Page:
The Kermadec Islands are, from a biological standpoint, oceanic in character. In order to reach the groups, therefore, rats must cross about six hundred miles (1,000 km.) of ocean, which is the distance to the nearest land. The time which would be taken by a floating tree drifting this distance negatives the possiblity of rats reaching the group in this manner.

The Pacific rat occurs in all the principal groups of islands in the Pacific Ocean. As many of the inhabitants of these islands used it as an article of food, it would often be carried intentionally from one island to another. Probably, however, it was more often carried accidentally in the Native canoes. Being a small, timid, and harmless animal, it would not be troubled much by the Native navigators, and this, possibly, may explain its wide distribution.

On Sunday Island there have been found from time to time stone axes of a similar pattern to those made by Maoris. Other evidence of Native occupation of the group is furnished by the large holes on the Terraces, which, from their position, number, and size, have evidently been made by some Native race. Probably they were chiefly ruas, or storehouses for food. In some of the larger holes, however, were large water-worn stones, no doubt brought from the beach below. These larger holes may be hangis where the Natives prepared their ti-root.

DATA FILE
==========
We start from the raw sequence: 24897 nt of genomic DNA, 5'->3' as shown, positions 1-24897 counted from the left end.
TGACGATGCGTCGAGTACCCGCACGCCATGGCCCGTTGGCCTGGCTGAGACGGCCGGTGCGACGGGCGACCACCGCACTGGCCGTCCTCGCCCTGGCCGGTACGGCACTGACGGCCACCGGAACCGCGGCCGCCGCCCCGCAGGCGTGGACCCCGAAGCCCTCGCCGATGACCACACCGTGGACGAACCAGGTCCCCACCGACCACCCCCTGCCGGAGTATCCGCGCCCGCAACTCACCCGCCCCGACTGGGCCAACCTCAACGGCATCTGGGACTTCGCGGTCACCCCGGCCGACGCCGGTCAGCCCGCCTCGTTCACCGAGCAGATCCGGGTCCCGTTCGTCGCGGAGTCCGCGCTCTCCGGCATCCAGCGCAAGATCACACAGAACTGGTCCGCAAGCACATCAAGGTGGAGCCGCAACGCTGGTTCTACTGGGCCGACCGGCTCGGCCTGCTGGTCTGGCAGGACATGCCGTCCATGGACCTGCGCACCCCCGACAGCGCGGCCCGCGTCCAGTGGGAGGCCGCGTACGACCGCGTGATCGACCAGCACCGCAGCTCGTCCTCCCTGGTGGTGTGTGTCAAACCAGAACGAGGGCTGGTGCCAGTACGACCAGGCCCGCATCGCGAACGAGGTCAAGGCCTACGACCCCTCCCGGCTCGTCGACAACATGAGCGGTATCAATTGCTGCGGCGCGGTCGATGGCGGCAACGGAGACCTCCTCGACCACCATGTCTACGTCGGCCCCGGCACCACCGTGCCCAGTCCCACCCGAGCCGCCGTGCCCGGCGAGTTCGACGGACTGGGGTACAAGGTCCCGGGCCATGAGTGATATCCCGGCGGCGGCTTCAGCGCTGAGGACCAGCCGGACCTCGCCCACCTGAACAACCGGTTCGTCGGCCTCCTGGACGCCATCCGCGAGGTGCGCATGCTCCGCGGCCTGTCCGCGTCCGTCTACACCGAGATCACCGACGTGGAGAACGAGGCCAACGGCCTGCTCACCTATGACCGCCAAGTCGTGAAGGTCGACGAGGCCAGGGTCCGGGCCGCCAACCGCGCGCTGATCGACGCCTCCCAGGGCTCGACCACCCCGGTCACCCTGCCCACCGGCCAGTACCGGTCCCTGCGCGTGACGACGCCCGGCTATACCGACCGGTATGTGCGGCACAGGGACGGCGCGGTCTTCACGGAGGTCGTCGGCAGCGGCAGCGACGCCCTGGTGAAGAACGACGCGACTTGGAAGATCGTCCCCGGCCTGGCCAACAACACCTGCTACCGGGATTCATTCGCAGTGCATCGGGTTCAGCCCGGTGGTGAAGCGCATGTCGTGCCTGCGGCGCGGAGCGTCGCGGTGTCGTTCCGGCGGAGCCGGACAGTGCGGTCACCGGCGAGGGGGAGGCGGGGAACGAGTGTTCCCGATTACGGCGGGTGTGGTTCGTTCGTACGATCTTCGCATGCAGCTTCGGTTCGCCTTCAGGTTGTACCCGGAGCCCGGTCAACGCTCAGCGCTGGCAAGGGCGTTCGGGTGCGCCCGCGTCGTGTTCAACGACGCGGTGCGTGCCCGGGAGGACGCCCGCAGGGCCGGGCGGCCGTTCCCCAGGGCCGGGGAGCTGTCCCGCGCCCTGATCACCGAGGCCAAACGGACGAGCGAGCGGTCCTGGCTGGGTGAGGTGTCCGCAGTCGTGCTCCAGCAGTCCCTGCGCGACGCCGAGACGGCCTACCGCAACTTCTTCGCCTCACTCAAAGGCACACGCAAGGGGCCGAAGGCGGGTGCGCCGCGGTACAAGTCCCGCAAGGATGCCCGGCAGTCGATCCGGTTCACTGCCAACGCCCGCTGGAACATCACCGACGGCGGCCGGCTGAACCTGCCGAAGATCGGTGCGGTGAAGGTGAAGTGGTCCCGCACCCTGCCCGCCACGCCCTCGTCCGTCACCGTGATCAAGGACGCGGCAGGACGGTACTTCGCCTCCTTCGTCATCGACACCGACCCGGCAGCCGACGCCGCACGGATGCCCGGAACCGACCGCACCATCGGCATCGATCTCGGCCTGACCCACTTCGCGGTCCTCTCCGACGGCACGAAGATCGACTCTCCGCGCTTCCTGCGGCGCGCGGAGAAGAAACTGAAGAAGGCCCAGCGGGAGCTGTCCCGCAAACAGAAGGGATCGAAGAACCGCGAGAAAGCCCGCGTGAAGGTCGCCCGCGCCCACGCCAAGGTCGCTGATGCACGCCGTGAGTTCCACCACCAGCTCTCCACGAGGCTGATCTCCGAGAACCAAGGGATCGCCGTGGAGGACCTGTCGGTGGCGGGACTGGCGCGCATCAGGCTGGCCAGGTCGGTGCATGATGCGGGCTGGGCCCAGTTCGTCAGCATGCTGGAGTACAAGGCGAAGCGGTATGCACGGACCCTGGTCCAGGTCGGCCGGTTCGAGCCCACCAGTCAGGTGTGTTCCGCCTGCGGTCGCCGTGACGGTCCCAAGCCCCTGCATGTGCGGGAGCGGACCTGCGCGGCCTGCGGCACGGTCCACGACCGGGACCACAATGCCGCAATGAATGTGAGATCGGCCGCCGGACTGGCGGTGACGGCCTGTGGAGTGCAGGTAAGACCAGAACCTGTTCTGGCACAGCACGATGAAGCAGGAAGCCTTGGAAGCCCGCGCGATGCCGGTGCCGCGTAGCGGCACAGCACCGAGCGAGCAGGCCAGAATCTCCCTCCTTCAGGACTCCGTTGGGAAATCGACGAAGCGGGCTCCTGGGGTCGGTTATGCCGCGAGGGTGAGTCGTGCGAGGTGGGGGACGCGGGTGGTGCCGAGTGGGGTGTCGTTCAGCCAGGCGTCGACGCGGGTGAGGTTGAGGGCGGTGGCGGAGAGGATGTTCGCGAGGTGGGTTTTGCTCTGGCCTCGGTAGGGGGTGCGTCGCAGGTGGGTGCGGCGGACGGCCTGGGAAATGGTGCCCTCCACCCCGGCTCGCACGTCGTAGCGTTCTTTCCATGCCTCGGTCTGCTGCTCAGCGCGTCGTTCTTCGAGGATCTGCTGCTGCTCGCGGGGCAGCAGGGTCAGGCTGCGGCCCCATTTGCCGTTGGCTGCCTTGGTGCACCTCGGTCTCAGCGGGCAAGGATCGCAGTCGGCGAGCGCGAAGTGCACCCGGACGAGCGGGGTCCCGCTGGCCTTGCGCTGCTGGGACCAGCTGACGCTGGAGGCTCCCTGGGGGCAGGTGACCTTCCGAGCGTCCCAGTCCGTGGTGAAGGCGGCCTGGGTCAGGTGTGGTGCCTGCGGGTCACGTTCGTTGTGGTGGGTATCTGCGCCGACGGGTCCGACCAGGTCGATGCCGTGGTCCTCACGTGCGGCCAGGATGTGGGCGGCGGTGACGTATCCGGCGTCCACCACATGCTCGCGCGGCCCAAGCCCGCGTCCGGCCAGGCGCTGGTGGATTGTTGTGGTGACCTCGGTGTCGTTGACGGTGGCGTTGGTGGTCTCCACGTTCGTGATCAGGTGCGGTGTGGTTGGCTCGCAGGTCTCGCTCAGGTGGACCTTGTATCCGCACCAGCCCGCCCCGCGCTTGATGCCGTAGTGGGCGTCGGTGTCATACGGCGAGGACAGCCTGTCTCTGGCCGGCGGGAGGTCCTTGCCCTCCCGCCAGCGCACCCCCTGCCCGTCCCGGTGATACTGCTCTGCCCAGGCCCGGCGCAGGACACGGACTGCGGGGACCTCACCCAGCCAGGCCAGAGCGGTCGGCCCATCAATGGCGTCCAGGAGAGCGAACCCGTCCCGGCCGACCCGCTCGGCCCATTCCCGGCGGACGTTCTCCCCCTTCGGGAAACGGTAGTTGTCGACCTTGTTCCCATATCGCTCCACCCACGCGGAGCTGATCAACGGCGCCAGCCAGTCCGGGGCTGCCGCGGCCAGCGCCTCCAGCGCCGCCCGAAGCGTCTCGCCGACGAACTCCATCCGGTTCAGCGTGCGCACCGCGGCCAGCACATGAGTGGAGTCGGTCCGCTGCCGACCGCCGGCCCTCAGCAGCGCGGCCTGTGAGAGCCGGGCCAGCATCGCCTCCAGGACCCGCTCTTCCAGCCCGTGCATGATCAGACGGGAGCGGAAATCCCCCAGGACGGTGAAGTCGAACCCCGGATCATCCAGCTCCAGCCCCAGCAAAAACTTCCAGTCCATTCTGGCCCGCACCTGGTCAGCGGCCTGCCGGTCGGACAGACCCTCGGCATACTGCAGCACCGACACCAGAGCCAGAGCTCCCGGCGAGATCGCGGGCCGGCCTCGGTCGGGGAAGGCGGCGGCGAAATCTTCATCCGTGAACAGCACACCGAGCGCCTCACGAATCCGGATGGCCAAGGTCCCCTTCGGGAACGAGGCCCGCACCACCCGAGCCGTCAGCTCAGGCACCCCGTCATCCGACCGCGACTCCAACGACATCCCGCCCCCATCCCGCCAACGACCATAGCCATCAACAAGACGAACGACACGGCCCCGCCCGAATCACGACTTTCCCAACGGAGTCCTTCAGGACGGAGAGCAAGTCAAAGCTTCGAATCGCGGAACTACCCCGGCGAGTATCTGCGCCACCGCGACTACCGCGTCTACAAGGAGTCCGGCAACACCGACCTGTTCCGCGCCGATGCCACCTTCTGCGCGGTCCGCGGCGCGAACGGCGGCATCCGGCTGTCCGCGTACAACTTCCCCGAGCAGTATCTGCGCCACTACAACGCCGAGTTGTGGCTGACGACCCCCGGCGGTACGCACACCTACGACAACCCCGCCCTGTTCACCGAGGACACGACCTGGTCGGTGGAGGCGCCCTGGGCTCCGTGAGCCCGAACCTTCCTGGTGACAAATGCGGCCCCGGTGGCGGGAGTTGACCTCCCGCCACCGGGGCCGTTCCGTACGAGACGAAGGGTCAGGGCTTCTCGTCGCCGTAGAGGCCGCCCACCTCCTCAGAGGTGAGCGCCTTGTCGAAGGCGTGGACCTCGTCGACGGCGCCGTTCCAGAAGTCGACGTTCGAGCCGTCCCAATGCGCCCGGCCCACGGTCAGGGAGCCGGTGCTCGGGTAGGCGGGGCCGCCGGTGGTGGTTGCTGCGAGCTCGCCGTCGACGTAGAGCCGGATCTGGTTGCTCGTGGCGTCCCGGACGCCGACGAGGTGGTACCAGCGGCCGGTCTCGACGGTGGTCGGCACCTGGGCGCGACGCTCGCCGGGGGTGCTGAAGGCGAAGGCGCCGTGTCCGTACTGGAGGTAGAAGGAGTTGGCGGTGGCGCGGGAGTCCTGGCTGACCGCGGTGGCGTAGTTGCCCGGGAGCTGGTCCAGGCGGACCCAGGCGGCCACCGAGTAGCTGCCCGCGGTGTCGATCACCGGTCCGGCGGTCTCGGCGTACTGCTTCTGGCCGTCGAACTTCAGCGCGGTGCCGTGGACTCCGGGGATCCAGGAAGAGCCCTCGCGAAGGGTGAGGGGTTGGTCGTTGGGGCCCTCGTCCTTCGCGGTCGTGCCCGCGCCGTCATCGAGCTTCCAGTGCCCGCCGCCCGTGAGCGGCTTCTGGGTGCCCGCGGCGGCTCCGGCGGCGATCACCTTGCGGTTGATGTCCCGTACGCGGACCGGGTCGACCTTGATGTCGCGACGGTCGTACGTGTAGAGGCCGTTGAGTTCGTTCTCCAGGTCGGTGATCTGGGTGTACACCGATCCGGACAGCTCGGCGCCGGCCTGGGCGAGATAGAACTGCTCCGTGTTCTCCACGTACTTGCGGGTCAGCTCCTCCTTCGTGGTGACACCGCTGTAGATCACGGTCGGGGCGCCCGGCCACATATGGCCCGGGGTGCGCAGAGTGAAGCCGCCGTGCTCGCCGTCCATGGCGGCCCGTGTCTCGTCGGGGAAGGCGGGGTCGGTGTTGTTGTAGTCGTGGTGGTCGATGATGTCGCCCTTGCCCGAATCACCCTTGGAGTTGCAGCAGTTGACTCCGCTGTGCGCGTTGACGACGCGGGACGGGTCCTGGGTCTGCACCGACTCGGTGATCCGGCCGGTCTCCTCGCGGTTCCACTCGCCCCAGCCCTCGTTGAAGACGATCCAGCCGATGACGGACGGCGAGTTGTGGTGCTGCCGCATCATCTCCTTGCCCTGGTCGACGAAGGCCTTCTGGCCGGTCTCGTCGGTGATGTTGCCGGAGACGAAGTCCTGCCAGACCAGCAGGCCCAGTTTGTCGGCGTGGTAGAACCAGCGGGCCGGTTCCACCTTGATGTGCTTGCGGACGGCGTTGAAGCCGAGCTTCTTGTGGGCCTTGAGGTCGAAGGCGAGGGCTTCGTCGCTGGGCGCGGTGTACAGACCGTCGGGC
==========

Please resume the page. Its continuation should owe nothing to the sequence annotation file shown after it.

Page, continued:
There is no doubt then that the Kermadec Islands were at one time inhabited by Natives, and it is by them, either accidentally or intentionally, that I consider the rat has in all probability been introduced.*

List of Works referring to Sunday Island Rat.

1789. Watts, Lieutenant: Chapter xx of “The Voyage of Governor Phillip to Botany Bay.” London.

1887. Smith, S. P.: “The Kermadec Islands; their Capabilities and Extent,” p. 24. Wellington.

1888. Cheeseman, T. F.: “On the Flora of the Kermadec Islands; with Notes on the Fauna.” Trans. N.Z. Inst., vol. 20, p. 163.

1896. Thomas, O.: Proc. Zool. Soc., 1895, p. 338.

1897. Waite, E. R.: “The Atoll of Funafuti, Ellice Group” (Mammals). Mem. Aust. Mus., 3, p. 165.

[Footnote] * In my paper on the “Vegetation of the Kermadecs” (Trans. N.Z. Inst., vol. 42, p. 173) I have included the candlenut (Aleurites moluccana) and the Polynesian ti (Cordyline terminalis) in the list of introduced plants, as they are not distributed generally in the forest, but are found only in habitable parts of Sunday Island, where they appear to be survivors of the abandoned cultivations of a Native race.